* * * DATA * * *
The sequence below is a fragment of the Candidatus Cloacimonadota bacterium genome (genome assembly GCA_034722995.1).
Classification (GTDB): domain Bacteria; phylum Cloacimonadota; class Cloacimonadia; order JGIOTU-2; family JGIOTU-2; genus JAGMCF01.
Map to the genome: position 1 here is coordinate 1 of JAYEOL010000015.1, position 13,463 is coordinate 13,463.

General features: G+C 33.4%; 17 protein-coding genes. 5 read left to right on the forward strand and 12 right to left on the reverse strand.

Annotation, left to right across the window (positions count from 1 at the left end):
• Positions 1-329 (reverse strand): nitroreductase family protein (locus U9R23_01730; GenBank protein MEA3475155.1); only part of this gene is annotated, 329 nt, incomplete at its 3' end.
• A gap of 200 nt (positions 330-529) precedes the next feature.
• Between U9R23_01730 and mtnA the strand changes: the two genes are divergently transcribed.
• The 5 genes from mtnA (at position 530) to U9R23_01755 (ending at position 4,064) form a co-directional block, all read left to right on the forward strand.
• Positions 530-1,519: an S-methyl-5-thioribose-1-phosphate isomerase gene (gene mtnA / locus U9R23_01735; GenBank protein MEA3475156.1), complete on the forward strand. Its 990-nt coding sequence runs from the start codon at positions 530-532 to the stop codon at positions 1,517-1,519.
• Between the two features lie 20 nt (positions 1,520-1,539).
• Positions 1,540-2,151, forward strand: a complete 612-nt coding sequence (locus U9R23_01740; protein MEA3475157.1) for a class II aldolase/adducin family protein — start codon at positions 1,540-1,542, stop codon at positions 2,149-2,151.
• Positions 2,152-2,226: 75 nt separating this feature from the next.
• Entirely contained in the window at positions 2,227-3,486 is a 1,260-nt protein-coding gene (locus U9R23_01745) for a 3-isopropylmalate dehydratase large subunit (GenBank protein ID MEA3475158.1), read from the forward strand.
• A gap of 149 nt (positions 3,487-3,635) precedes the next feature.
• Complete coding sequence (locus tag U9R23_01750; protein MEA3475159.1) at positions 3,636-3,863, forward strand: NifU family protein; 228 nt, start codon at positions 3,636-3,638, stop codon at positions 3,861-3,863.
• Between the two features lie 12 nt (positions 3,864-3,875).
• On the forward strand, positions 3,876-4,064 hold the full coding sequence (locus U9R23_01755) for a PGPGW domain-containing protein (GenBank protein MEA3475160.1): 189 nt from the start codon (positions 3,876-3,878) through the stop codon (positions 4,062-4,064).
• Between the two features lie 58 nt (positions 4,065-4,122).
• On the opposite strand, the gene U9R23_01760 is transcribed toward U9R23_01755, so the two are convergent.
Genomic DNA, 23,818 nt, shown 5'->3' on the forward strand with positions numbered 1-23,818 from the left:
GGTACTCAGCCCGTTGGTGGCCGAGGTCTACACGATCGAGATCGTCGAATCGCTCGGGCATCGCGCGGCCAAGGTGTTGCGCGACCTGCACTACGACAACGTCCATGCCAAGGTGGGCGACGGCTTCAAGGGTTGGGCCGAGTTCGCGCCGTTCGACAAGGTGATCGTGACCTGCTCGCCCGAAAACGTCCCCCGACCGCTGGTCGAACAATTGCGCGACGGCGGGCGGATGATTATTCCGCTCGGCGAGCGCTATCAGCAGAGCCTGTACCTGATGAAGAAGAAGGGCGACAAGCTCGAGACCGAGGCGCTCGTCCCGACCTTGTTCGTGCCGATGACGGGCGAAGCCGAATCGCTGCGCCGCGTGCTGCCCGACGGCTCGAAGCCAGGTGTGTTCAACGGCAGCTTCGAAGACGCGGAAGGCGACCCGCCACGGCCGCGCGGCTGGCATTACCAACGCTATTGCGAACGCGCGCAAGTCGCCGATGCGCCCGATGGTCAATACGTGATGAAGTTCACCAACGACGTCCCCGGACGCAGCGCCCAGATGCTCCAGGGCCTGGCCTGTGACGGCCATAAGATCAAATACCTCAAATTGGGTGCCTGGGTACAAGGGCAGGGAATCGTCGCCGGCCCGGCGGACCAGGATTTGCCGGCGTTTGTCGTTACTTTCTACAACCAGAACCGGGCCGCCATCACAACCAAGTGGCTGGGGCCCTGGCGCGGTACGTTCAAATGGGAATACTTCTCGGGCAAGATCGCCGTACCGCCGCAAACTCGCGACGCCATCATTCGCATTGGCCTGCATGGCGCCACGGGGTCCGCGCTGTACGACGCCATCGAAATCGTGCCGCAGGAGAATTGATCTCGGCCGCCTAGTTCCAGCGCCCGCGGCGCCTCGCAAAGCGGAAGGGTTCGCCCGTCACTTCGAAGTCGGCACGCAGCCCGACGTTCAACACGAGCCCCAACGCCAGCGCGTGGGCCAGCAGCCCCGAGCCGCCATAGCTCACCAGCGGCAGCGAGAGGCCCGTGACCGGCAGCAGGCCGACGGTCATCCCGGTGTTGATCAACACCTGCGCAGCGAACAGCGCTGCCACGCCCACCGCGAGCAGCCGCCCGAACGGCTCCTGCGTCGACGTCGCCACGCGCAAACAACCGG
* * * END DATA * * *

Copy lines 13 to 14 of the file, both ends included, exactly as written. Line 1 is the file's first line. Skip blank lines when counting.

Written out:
• Positions 2,152-2,226: 75 nt separating this feature from the next.
• Entirely contained in the window at positions 2,227-3,486 is a 1,260-nt protein-coding gene (locus U9R23_01745) for a 3-isopropylmalate dehydratase large subunit (GenBank protein ID MEA3475158.1), read from the forward strand.